Jim Boeheim, Syracuse are at a crossroads

Syracuse is at an inflection point as a program.

The Orange landed in the ACC with a splash four seasons ago, posting a 14-4 record and securing a No. 3 seed in the 2014 NCAA tournament. Add to that the team's highly impressive run to the 2016 Final Four as a No. 10 seed and you're looking at what might be termed traditional Big East-era Syracuse might.

Then again, Jim Boeheim's team has now missed the tournament in two of the past three seasons and is a so-so 28-26 in ACC play in that span. Moreover, for a third consecutive season, the incoming freshman class at Syracuse this fall will, apparently, lack a national top-25 player. (Actually, for the first time, said class could lack a top-50 or possibly even a top-100 recruit.)

Lastly, Tyler Lydon elected to take a shot at the NBA draft after his sophomore season, leaving the Orange with only five returning scholarship players.

At least the coaching situation is sorted out: Boeheim has, at age 72, signed a contract extension that will keep him at the school beyond this coming season. (Former assistant Mike Hopkins, who was nominally the Orange head coach in waiting, had previously moved on to take the job at Washington.)

Besides, this 2017-18 roster is not yet set in stone. Syracuse is active on both the late signee and graduate transfer markets, and would-be freshmen and/or seniors might well like the idea of playing in the ACC for a legendary coach and alongside returning starters Tyus Battle and Taurean Thompson.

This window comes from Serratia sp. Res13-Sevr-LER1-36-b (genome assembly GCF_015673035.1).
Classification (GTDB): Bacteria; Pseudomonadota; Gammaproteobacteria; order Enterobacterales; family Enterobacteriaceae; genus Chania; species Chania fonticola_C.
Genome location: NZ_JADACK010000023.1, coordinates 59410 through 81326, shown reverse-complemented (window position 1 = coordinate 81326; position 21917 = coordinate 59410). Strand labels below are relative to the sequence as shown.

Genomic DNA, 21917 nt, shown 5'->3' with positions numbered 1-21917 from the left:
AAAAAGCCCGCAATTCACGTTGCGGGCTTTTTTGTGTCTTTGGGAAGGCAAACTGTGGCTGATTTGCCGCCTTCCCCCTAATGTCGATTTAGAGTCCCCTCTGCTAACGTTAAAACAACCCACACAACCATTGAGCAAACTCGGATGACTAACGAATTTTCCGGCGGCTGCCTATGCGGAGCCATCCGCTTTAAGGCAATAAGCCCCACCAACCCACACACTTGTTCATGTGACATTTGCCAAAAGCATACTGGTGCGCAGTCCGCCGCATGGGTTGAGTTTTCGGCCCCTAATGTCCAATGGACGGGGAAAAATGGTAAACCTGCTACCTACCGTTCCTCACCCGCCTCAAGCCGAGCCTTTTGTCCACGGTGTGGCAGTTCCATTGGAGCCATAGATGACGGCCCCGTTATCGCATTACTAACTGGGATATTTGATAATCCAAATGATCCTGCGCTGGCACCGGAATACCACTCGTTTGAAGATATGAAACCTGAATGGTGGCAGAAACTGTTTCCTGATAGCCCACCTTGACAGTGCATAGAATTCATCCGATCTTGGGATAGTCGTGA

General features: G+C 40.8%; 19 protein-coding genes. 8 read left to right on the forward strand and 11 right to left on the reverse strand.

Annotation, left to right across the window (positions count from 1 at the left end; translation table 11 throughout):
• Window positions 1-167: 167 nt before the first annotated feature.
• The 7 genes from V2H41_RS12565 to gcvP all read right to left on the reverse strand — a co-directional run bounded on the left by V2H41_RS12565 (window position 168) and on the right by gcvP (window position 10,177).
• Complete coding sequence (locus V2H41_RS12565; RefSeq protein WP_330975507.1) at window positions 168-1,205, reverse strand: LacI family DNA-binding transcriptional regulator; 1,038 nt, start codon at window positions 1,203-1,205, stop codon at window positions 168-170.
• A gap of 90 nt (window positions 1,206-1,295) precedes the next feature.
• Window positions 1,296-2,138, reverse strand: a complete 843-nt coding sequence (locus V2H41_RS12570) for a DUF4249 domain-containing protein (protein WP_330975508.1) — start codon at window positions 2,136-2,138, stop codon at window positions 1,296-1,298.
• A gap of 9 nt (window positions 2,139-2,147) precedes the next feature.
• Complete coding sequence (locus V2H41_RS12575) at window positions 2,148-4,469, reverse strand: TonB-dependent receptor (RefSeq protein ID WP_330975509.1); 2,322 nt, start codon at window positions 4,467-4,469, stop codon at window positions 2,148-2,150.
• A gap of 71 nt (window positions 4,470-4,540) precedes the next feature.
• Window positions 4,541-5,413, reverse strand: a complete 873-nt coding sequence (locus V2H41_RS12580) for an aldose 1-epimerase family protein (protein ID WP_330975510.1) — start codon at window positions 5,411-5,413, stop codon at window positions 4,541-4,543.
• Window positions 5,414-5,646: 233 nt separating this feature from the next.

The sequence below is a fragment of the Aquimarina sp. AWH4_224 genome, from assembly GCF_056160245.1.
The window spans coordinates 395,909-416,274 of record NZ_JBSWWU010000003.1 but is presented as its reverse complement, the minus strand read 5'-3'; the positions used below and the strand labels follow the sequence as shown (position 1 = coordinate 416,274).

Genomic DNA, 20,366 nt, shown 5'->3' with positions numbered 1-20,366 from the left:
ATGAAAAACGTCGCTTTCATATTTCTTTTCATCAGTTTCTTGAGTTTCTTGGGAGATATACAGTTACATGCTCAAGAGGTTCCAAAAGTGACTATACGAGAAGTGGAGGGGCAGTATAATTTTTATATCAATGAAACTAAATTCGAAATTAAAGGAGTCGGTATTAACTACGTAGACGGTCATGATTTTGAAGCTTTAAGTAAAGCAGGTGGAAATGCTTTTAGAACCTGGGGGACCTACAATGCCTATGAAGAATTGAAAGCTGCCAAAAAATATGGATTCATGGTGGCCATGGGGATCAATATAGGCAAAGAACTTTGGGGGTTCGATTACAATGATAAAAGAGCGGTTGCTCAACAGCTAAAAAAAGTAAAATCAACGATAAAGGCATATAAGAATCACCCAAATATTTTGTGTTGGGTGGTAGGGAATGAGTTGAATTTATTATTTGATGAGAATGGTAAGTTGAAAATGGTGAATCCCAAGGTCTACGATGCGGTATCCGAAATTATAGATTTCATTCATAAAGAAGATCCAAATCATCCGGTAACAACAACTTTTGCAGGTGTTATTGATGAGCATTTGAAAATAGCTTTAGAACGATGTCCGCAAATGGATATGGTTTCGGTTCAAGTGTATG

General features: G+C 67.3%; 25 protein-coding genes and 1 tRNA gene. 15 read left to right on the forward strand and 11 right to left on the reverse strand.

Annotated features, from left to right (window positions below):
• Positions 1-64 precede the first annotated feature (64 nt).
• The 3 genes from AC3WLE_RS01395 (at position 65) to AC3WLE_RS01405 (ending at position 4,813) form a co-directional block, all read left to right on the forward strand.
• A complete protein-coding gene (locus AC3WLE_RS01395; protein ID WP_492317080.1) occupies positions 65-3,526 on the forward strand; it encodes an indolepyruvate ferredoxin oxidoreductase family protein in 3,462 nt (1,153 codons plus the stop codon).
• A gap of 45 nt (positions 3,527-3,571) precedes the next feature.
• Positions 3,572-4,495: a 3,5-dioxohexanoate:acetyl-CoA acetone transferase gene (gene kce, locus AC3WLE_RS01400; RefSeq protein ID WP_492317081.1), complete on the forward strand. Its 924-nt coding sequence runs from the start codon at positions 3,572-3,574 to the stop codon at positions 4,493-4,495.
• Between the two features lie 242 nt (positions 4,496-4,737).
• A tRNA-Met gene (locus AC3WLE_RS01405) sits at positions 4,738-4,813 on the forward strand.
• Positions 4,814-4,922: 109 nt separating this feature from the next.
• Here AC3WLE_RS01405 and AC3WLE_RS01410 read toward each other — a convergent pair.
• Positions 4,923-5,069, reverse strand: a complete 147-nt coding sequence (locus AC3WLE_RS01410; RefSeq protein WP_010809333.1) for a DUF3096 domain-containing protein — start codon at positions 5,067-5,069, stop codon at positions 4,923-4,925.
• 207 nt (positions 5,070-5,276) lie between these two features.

Battle, in particular, had a strong finish last season. As a freshman, the 6-foot-6 Battle averaged 17 points in Syracuse's last seven games while taking excellent care of the ball. With Andrew White having come to the end of his eligibility, Battle will be a leading candidate to take over a featured-scorer role in 2017-18.

Thompson might be even more intriguing than his fellow sophomore-to-be. On offense, the 6-foot-10 New York City product was the most assertive freshman big man Syracuse has seen in years, if not decades. Per kenpom.com, Thompson personally accounted for 28 percent of the Orange's shot attempts during his minutes. That level of assertiveness not only ranked No. 1 on the team, it was also entirely appropriate coming from a player who connected on 57 percent of his two-point shots.

Getting the ball to Battle and Thompson figures to be Frank Howard's responsibility, a role that will feel both familiar and new. Howard started Syracuse's first 14 games as a sophomore last season, but if it's possible to be benched with an exclamation point, that's pretty much what happened. From Jan. 1 through the end of the ACC tournament, he averaged less than 10 minutes per game as Boeheim elected to go instead with John Gillon at point guard. With Gillon now gone, however, Howard could get another shot.

Rounding out the rotation will be Matthew Moyer and Paschal Chukwu. Coming out of high school, the 6-8 Moyer was ranked as more or less equal to Thompson, and he used his redshirt freshman season in 2016-17 to bulk up. The 7-2 Chukwu missed almost all of his sophomore season because of a torn retina.

All of the above could prove sufficient for a mid-tier ACC finish, but in the bigger picture, Syracuse needs a personnel plan going forward. In its ACC era, the program has had a succession of excellent, though not quite top-10, recruits -- Jerami Grant, Tyler Ennis, Malachi Richardson and now Lydon -- perform well enough as freshmen and/or sophomores to leave early. Meanwhile, Syracuse's leading player for minutes in each of the past two seasons has been a major-conference transfer in his senior season: Michael Gbinije in 2015-16 and White last season.

Is this the new template? Will the Orange have to replace early departures by Battle and/or Thompson? Will high school recruits see Boeheim's program in a different light (relative to 12 months ago) now that his situation has been clarified? These are among the questions awaiting answers at Syracuse in 2017-18.